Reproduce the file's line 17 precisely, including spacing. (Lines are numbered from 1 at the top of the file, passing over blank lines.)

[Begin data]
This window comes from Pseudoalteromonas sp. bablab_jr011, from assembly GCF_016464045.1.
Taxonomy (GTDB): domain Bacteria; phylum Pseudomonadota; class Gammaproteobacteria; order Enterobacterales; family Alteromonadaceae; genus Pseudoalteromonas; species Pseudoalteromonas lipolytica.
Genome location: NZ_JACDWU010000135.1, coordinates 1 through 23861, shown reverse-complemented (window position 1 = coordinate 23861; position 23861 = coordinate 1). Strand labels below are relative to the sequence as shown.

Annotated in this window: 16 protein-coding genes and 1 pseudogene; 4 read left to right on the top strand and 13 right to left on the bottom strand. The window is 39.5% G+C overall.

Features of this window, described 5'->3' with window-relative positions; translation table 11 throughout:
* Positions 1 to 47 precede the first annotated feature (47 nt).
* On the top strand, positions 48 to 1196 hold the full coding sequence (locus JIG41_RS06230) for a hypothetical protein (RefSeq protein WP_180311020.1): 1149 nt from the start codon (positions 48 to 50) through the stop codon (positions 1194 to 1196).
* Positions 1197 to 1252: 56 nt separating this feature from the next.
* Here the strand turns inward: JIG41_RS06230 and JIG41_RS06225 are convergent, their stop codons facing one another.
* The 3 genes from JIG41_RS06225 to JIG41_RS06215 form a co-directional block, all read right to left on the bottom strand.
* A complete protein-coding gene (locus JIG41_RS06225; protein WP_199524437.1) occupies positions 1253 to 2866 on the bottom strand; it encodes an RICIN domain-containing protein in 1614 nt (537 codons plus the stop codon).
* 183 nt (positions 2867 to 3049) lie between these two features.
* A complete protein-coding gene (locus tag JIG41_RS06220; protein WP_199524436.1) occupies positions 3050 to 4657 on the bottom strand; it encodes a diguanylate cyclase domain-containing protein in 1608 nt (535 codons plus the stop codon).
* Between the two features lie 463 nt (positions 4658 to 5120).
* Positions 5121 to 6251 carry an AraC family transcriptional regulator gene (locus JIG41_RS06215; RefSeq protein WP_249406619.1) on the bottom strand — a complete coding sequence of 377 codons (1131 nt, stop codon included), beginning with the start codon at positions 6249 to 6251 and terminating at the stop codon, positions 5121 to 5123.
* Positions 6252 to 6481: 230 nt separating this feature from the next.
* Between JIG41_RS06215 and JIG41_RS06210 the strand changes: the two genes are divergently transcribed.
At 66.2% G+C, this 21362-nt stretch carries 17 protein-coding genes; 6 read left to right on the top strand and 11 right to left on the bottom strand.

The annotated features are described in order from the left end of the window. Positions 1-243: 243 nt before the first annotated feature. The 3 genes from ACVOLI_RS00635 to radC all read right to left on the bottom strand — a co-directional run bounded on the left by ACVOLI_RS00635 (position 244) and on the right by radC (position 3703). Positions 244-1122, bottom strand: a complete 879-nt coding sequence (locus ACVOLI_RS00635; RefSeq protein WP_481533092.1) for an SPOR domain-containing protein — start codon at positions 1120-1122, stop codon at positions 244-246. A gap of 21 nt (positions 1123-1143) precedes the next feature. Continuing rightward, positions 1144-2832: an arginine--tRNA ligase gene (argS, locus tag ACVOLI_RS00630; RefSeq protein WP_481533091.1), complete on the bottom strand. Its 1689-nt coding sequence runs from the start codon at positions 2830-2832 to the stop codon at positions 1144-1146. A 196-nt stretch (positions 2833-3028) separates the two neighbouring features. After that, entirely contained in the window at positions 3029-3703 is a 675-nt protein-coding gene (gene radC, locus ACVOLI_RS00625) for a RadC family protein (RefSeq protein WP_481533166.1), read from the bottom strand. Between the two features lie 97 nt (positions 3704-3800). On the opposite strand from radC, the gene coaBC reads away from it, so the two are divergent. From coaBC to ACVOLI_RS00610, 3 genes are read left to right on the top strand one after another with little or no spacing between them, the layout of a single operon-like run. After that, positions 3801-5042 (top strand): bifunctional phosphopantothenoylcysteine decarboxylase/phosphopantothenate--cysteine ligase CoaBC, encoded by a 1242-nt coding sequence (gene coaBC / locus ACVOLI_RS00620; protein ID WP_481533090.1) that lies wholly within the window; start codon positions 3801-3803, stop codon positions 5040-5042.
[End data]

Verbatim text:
* Between JIG41_RS06215 and JIG41_RS06210 the strand changes: the two genes are divergently transcribed.